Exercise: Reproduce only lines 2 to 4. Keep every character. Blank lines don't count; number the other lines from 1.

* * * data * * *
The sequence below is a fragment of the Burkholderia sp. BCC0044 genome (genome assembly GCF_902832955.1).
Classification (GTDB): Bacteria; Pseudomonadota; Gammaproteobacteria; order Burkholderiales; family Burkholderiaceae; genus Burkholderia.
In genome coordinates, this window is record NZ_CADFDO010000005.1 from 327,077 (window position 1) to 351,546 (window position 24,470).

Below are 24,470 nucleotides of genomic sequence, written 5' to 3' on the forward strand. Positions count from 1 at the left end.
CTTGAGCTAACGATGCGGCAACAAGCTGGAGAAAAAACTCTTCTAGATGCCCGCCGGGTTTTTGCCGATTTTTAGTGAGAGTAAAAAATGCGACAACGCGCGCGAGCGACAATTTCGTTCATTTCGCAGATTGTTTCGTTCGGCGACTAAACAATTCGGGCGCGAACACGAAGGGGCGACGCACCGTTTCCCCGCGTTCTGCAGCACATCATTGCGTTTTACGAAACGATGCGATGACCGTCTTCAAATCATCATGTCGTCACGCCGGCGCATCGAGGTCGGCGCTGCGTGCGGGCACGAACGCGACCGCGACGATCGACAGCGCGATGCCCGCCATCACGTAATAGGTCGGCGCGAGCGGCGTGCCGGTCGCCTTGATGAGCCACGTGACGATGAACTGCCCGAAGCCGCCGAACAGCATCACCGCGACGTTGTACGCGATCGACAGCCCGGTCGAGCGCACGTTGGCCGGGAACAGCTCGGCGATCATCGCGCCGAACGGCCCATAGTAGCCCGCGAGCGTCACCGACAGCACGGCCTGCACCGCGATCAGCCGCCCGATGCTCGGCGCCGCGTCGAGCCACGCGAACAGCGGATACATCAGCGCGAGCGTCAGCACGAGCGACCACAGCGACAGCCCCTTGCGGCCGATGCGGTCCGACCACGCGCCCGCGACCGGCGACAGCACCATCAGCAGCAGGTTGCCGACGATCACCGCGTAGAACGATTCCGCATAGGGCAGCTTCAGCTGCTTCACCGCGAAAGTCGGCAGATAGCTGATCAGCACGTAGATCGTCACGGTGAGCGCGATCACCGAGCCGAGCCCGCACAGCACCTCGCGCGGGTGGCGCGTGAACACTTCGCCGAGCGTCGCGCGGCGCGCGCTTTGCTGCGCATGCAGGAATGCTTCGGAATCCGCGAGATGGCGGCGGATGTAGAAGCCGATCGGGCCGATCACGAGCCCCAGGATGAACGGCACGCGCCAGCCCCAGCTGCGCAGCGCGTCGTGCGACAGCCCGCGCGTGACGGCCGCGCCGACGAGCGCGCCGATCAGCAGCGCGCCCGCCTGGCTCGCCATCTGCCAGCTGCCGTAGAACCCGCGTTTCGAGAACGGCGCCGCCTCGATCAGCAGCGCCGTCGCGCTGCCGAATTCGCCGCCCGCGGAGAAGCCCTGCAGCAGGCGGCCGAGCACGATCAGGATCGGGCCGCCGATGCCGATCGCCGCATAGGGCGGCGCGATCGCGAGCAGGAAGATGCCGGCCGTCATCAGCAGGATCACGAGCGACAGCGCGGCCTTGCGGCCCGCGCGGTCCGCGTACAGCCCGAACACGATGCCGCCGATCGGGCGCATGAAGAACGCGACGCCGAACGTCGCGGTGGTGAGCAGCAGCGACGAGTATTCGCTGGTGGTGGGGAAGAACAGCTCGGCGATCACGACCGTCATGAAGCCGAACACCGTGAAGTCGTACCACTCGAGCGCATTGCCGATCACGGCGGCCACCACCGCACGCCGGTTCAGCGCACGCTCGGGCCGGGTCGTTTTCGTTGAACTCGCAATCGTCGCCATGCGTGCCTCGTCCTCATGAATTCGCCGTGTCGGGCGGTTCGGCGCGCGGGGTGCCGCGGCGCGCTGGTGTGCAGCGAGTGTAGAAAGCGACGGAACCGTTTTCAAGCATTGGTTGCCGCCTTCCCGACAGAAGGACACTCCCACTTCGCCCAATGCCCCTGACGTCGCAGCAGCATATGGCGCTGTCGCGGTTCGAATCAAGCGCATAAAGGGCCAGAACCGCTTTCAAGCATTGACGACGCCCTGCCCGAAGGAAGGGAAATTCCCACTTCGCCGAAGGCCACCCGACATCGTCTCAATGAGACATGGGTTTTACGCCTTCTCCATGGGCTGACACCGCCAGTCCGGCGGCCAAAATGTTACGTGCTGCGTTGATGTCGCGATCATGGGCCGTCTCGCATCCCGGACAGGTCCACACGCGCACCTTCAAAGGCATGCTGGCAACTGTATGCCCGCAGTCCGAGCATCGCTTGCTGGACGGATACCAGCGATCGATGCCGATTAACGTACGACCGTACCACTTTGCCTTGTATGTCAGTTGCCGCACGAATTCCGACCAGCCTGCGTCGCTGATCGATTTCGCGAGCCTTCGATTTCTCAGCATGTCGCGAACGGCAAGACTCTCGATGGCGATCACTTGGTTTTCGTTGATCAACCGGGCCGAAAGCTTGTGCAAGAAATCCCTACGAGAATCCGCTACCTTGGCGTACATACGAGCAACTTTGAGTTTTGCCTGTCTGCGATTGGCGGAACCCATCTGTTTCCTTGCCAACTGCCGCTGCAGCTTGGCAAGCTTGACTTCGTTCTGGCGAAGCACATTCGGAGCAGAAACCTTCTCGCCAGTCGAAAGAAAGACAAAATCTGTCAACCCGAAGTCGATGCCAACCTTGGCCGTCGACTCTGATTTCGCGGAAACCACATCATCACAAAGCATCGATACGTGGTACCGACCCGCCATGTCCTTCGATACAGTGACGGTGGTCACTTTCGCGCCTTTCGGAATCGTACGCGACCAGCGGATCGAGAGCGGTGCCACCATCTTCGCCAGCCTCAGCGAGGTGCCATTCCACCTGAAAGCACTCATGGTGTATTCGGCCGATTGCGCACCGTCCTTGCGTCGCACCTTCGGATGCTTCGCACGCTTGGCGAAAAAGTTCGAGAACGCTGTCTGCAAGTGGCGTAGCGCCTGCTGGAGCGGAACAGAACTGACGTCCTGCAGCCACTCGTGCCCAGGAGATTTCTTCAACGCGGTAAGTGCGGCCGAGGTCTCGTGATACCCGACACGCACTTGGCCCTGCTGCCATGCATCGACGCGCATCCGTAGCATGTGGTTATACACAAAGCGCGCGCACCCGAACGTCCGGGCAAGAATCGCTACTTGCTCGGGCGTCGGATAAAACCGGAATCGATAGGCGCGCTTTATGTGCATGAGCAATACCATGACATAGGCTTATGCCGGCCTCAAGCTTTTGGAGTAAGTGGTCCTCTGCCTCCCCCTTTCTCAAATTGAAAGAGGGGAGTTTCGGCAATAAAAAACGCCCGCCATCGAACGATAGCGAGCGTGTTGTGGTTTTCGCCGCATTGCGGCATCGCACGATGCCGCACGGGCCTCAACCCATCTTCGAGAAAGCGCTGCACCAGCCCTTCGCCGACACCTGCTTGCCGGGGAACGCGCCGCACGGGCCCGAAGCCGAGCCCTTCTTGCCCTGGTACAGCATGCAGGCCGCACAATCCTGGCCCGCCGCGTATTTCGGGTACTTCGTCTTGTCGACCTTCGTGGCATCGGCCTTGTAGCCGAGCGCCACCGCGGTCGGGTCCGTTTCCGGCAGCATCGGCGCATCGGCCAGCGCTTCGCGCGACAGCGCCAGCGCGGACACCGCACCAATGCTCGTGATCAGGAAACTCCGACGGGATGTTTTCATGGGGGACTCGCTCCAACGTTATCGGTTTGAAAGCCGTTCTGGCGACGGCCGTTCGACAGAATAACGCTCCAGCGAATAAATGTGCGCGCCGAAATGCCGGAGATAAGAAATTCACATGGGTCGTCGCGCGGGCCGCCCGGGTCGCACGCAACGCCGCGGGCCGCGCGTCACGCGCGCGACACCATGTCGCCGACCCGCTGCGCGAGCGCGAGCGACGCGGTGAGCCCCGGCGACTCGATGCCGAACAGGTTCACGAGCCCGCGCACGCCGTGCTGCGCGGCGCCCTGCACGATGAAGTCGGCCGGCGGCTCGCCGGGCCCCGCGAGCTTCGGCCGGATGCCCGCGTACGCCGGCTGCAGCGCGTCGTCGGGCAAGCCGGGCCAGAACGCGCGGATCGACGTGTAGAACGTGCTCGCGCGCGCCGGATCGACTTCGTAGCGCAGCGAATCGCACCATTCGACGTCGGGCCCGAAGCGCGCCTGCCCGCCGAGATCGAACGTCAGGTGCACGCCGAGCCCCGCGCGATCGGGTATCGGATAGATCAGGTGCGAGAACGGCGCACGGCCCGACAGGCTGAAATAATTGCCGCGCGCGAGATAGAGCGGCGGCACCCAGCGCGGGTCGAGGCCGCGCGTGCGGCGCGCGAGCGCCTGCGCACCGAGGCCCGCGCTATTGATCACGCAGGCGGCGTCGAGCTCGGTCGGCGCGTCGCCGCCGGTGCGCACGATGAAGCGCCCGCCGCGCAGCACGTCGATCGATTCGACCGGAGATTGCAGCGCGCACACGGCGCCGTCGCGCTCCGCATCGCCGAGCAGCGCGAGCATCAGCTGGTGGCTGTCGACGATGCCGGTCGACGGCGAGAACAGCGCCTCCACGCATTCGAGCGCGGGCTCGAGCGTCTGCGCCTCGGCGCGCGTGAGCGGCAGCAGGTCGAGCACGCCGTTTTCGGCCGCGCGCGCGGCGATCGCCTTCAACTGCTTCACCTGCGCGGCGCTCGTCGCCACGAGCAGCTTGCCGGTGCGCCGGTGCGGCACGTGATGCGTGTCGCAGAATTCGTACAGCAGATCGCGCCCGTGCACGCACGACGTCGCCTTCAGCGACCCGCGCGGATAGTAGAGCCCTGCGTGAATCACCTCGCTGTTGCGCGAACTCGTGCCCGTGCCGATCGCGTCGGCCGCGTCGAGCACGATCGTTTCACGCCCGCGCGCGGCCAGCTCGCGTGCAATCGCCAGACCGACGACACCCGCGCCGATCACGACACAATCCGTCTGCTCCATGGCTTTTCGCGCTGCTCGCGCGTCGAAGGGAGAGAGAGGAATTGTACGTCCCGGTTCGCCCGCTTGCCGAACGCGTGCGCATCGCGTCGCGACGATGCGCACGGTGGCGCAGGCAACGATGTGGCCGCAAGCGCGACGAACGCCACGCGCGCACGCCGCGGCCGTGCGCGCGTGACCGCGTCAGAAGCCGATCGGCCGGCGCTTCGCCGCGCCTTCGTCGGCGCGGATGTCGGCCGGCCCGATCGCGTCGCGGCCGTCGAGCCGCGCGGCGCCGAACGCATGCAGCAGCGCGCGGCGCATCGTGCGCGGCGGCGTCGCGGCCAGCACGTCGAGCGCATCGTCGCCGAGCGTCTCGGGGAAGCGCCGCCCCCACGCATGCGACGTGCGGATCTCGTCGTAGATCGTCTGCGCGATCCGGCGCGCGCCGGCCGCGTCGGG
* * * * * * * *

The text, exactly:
Classification (GTDB): Bacteria; Pseudomonadota; Gammaproteobacteria; order Burkholderiales; family Burkholderiaceae; genus Burkholderia.
In genome coordinates, this window is record NZ_CADFDO010000005.1 from 327,077 (window position 1) to 351,546 (window position 24,470).

Below are 24,470 nucleotides of genomic sequence, written 5' to 3' on the forward strand. Positions count from 1 at the left end.